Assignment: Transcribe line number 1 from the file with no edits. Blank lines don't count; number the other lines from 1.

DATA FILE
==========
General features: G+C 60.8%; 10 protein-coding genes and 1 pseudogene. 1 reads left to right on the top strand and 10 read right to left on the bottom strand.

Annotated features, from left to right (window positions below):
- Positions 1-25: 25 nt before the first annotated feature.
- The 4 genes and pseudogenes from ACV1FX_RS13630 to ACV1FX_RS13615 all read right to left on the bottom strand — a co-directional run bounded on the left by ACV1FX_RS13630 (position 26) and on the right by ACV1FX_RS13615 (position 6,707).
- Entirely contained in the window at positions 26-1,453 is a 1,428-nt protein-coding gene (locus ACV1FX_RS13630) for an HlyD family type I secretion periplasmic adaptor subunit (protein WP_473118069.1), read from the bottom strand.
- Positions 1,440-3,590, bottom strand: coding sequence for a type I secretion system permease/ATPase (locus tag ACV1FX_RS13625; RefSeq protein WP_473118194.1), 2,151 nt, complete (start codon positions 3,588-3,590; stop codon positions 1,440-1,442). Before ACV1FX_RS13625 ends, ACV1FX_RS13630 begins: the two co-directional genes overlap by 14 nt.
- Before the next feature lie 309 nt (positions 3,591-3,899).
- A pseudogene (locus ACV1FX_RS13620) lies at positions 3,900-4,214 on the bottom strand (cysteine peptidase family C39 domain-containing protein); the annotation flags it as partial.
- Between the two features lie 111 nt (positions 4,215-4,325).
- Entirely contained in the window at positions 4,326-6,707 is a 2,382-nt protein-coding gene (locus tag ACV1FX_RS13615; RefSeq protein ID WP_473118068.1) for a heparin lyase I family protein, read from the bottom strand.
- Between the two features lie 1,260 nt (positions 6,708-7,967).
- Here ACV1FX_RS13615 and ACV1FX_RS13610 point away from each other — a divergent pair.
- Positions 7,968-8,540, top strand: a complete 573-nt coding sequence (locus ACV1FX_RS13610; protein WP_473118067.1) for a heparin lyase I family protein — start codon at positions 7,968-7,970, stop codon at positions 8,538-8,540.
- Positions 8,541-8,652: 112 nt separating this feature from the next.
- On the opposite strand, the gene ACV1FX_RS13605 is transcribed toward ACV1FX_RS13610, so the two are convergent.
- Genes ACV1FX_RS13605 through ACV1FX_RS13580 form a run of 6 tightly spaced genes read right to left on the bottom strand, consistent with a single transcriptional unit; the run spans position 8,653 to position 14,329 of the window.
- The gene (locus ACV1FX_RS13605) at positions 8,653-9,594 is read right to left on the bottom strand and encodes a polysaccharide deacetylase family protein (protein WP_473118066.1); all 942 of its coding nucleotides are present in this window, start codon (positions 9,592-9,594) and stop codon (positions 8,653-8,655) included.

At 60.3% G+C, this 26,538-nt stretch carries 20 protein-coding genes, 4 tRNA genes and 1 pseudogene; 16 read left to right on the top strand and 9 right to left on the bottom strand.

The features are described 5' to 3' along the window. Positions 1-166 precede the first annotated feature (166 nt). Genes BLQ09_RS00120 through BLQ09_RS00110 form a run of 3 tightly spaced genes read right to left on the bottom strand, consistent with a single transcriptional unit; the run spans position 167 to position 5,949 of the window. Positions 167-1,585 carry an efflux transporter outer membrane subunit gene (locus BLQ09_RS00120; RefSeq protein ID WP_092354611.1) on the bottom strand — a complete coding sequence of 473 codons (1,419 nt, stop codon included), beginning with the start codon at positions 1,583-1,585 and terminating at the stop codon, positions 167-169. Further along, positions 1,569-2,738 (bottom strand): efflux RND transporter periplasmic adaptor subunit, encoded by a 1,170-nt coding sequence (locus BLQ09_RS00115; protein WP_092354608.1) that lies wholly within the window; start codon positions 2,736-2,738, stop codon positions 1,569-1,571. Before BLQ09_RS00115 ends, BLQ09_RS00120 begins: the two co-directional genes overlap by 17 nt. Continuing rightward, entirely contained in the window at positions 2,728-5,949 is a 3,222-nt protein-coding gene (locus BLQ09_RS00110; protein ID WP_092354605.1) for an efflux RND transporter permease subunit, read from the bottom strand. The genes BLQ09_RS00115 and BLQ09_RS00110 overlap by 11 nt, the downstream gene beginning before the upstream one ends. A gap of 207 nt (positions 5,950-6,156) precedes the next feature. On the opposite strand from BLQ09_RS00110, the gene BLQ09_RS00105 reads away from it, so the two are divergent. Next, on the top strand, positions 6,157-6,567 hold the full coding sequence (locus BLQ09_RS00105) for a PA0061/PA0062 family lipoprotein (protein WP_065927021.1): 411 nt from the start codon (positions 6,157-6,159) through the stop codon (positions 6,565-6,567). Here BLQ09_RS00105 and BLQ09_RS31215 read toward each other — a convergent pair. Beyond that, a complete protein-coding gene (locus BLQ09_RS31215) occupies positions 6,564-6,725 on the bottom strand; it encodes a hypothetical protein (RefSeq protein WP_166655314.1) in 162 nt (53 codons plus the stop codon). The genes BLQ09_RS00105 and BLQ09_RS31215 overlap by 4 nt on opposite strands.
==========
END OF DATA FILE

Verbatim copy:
General features: G+C 60.8%; 10 protein-coding genes and 1 pseudogene. 1 reads left to right on the top strand and 10 read right to left on the bottom strand.